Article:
Thank you everyone for stopping by! Don’t forget to check out our goodies and giveaways.

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Heroine Smugglers and Aroused Geese

Now that two of my books have been published and a third is on the way, (Second Wind Publishing will be releasing Daughter Am I in August) I don’t feel I have the right to complain about anything — I’ve achieved something that many people only dream of. But I’m going to complain anyway. Or at least state my truth very emphatically. I do not like to proof my books. By the time I get to the proofing/copyediting stage, I have written, rewritten, and edited the manuscript so many times that I find it almost impossible to focus on what is there rather than what I think is there. I also have a little voice in the back of my head whispering that if the story is riveting, if the writing is good, if the characters are real and sympathetic, a mistake or two doesn’t matter.

Perhaps not, but . . .

The other day I was reading a book by an established author, and I came across this line: They were heroine smugglers. Um . . . yeah. Can’t you just see it? Men in enveloping black capes carting dozens of young women in antebellum costumes over the border during the dark of night. Of course, if the heroines were true heroines, they would have heroically rescued themselves, in which case they would not be smuggled, hence there could be no heroine smugglers.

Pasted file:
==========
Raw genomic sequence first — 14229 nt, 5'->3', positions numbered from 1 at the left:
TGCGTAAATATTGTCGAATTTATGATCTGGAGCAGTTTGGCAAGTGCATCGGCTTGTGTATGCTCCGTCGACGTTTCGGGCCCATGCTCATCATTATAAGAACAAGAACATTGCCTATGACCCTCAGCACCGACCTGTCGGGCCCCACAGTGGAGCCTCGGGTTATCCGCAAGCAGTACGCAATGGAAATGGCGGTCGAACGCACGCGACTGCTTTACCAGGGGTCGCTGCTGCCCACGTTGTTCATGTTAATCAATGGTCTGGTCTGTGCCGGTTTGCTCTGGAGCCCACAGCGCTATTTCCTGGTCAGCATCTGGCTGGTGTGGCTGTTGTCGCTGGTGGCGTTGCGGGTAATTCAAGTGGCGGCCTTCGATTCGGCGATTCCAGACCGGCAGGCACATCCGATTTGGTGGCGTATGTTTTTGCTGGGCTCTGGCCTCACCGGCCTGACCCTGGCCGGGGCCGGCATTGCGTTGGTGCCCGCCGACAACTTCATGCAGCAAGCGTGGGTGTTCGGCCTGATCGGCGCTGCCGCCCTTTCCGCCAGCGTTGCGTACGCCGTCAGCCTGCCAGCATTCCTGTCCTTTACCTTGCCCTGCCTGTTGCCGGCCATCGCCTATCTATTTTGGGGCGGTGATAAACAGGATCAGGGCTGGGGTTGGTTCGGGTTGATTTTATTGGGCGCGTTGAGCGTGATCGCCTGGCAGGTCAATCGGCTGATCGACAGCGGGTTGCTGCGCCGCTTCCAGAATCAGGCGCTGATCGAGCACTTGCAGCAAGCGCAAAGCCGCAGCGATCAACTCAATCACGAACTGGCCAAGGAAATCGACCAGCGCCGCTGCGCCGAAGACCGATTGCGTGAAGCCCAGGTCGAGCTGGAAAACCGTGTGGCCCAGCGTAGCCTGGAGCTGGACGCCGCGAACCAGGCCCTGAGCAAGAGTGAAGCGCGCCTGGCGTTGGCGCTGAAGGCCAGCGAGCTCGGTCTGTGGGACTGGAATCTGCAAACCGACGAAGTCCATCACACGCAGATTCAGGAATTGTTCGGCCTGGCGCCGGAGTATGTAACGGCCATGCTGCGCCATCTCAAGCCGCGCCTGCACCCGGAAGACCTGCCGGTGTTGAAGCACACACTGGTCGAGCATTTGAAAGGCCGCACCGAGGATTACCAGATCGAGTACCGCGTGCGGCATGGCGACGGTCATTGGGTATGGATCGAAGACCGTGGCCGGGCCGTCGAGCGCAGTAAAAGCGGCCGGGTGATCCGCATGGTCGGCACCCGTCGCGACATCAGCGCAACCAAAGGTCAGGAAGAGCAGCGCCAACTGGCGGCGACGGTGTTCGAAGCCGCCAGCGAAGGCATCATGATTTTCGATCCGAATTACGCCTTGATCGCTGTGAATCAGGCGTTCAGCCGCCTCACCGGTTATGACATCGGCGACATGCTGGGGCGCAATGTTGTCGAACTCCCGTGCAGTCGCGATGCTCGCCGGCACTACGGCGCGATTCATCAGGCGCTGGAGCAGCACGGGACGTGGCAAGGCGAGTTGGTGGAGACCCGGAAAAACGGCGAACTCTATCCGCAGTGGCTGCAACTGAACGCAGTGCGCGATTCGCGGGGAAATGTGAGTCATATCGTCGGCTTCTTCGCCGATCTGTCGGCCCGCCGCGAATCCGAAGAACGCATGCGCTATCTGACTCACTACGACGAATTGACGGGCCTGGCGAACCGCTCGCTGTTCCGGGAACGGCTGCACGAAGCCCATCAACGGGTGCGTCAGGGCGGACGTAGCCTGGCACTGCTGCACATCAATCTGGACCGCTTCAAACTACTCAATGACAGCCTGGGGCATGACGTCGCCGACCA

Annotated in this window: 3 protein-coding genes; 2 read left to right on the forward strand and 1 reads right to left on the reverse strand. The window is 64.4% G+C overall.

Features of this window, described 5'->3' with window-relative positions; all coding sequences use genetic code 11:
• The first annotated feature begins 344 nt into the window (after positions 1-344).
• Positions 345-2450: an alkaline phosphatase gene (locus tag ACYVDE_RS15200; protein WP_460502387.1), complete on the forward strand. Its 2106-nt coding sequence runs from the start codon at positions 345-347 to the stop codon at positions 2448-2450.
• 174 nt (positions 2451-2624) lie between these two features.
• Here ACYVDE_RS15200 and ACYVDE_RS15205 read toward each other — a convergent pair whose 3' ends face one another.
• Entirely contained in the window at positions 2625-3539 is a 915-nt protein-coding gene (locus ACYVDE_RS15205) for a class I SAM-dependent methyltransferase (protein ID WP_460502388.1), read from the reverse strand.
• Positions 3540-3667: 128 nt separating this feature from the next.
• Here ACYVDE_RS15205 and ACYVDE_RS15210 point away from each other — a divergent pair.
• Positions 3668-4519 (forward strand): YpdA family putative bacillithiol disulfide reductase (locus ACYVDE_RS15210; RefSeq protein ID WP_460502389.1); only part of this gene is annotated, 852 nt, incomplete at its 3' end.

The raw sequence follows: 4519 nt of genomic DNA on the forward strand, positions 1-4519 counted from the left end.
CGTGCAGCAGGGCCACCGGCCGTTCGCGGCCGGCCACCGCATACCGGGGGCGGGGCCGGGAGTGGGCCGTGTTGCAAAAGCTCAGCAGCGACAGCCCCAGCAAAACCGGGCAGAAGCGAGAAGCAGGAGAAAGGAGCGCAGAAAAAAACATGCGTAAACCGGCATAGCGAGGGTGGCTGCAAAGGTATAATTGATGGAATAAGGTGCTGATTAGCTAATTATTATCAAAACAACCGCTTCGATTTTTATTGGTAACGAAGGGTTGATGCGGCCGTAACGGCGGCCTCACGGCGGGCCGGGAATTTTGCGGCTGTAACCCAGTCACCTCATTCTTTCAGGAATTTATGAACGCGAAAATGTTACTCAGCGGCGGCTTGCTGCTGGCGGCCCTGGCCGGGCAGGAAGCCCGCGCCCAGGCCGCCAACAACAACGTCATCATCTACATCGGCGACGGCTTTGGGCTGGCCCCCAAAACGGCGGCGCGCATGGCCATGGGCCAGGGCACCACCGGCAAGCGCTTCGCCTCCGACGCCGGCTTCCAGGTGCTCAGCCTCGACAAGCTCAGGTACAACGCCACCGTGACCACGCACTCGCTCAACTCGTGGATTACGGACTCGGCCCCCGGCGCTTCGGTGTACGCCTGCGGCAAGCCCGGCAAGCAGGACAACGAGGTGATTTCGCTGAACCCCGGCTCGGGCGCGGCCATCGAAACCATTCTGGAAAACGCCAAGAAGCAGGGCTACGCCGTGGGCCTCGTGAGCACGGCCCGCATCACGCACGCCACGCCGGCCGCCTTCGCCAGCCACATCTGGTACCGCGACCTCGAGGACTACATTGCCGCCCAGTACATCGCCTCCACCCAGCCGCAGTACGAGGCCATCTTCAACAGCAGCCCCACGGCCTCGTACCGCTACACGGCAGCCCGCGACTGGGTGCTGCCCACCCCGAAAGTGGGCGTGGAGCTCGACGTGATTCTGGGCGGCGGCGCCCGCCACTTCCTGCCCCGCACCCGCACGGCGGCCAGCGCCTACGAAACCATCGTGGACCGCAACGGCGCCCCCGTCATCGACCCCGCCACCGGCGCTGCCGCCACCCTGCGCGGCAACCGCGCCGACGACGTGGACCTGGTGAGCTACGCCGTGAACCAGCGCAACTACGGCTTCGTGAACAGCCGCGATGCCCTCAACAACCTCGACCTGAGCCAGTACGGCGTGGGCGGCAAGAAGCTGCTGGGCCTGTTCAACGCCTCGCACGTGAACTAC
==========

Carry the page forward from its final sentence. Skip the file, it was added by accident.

I admit that I’m being silly, but the point is that a mistake or two does matter. (At least one slipped by me in More Deaths Than One, but it is truly difficult to spot and I intend to get it corrected.) So I will grit my teeth, gird my loins, clench my jaw, prepare for battle, and finish proofing Daughter Am I.

For those of you who are going through the same torment, or will be going through it, here are a few tips that I’ve gleaned along the way:

Go slowly and carefully. Use a ruler or your fingers to mark the lines of print and to keep your gaze from sliding down the page. Check to see that hyphenated words at the end of the line are hyphenated properly. You might also try working from back to front like many professional copyeditors do to keep from getting involved in the story, which, surprisingly, does happen even when it’s your book that you’ve read and reread a hundred times.